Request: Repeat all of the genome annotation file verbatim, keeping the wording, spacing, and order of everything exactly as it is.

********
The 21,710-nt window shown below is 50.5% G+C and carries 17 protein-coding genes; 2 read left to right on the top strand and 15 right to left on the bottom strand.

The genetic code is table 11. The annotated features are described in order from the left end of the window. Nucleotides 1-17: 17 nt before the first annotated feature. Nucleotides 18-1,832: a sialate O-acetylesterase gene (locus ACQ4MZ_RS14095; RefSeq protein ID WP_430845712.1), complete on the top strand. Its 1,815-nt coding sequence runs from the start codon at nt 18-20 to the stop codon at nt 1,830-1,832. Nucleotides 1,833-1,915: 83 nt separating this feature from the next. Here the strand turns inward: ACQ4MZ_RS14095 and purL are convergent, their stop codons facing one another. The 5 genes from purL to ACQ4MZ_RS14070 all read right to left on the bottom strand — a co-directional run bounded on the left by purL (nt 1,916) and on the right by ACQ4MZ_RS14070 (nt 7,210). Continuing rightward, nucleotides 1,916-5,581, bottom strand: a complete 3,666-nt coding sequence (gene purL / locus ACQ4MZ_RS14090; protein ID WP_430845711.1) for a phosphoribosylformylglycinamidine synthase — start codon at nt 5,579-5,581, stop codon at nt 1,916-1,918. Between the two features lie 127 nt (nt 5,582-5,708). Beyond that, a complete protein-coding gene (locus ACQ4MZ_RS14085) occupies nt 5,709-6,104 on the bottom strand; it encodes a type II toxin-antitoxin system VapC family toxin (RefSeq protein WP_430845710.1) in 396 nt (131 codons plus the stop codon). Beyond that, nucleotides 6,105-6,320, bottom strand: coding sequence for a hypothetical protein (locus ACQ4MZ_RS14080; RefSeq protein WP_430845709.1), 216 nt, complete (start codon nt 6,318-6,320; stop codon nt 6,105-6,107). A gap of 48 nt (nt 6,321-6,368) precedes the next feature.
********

The 21,710-nt window shown below is 50.5% G+C and carries 17 protein-coding genes; 2 read left to right on the top strand and 15 right to left on the bottom strand.

The genetic code is table 11. The annotated features are described in order from the left end of the window. Nucleotides 1-17: 17 nt before the first annotated feature. Nucleotides 18-1,832: a sialate O-acetylesterase gene (locus ACQ4MZ_RS14095; RefSeq protein ID WP_430845712.1), complete on the top strand. Its 1,815-nt coding sequence runs from the start codon at nt 18-20 to the stop codon at nt 1,830-1,832. Nucleotides 1,833-1,915: 83 nt separating this feature from the next. Here the strand turns inward: ACQ4MZ_RS14095 and purL are convergent, their stop codons facing one another. The 5 genes from purL to ACQ4MZ_RS14070 all read right to left on the bottom strand — a co-directional run bounded on the left by purL (nt 1,916) and on the right by ACQ4MZ_RS14070 (nt 7,210). Continuing rightward, nucleotides 1,916-5,581, bottom strand: a complete 3,666-nt coding sequence (gene purL / locus ACQ4MZ_RS14090; protein ID WP_430845711.1) for a phosphoribosylformylglycinamidine synthase — start codon at nt 5,579-5,581, stop codon at nt 1,916-1,918. Between the two features lie 127 nt (nt 5,582-5,708). Beyond that, a complete protein-coding gene (locus ACQ4MZ_RS14085) occupies nt 5,709-6,104 on the bottom strand; it encodes a type II toxin-antitoxin system VapC family toxin (RefSeq protein WP_430845710.1) in 396 nt (131 codons plus the stop codon). Beyond that, nucleotides 6,105-6,320, bottom strand: coding sequence for a hypothetical protein (locus ACQ4MZ_RS14080; RefSeq protein WP_430845709.1), 216 nt, complete (start codon nt 6,318-6,320; stop codon nt 6,105-6,107). A gap of 48 nt (nt 6,321-6,368) precedes the next feature.